Google and Yahoo executives fought verbally with Shine’s chief marketing officer (CMO) over “blunt” ad-blocking at the Mobile World Congress (MWC). The debate heated up when Shine’s CMO called its solution a “nuclear weapon” threatening the ad industry. In answer, both Google and Yahoo censured the company’s ad-blocking software, ruining the relationship between advertisers and consumers.
Rising use and support from ad-blockers
Roi Carthy, CMO of Shine Technologies, told the media, “Shine is the single biggest threat in the history of advertising…it’s a stellar opportunity to reset the relationship with consumers.” Carthy further added that it’s a misconception that Shine is against advertising, but rather, “We do believe new rules of engagement need to come about.”
Carthy even claimed that customers were being “abused” by advertising technology.
According to PageFair, the use of ad blocking software climbed to 41% in the 12 months leading up to August 2015. About 198 million people use it actively around the world. Advertisers lost almost $22 billion in the past year due to ad blocking.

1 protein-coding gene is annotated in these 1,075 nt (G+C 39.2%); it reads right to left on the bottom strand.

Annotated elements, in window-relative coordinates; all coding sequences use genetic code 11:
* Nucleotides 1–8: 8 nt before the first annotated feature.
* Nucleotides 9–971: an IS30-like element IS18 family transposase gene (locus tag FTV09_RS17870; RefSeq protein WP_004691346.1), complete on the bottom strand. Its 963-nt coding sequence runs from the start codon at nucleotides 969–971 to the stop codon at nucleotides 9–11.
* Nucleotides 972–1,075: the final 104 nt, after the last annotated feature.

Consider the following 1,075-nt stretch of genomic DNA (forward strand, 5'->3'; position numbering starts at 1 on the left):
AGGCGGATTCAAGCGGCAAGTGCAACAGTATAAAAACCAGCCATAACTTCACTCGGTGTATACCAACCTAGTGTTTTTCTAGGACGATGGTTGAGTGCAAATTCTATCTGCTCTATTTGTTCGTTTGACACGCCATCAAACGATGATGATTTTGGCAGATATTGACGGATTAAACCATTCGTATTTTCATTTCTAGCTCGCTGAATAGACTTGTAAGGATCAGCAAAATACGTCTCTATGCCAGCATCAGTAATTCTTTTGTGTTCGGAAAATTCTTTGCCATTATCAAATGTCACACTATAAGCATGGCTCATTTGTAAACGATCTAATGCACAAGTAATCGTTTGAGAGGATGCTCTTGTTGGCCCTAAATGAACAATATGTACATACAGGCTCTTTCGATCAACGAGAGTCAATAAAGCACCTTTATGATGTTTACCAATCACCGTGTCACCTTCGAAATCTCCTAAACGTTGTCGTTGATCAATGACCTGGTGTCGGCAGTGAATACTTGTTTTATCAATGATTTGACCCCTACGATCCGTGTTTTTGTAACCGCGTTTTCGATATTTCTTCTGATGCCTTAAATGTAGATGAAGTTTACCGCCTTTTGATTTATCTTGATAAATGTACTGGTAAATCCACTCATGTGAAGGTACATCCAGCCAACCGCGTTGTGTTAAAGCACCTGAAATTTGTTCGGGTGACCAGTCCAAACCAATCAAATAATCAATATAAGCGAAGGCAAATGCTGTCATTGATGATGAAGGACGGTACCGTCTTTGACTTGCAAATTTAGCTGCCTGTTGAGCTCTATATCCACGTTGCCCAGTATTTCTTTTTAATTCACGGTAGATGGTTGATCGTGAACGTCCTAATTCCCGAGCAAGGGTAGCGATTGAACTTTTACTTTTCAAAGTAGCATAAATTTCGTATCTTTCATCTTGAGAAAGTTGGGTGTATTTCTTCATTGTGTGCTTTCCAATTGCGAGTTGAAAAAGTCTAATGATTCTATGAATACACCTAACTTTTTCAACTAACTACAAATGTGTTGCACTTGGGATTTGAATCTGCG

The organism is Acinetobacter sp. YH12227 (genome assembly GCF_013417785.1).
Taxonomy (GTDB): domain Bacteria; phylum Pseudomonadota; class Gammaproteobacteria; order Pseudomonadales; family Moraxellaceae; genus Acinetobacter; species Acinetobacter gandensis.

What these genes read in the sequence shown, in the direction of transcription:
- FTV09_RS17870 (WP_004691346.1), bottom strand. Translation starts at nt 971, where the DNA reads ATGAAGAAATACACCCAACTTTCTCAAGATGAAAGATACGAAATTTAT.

In a recent survey by Adobe involving 260 adults, 42% said that they feel ad blocking improves the performance of their computer. The survey also found that marketing campaigns have not worked on mobile advertising either as ads that use too much data to load lower the speed of the device.
Shine hits Google revenues
For advertisers and especially companies that make their money through ads and rely heavily on revenues from advertising, such blocking software is bad news. The rise in the use of blocking software has caused a backlash from companies like Google and Yahoo. Benjamin Faes, managing director of media and platforms at Google, called Shine’s technology a “blunt” solution that punishes consumers and advertisers.
During the panel, Faes said, “Blocking all ads I think it’s diminishing my experience of advertising and in that case we see an issue for the user themselves….a user with an ad-blocker will keep running on websites who ask the user to pay for content then they unblock the ad-blocker and then see all bad ads anyway.”
The Google executive continued that he didn’t want to ruin the ecosystem and is really concerned by this black-and-white way of thinking. He suggests a more meaningful approach to the issue. Meanwhile, the Yahoo executive said such a solution would punish good advertising and ruin the relationship between consumers and advertisers.
When on one hand it’s getting accusations, on the other, Shine also has some major supporters like Apple, which last year declared that Safari on iOS 9 would have ad-blocking capabilities.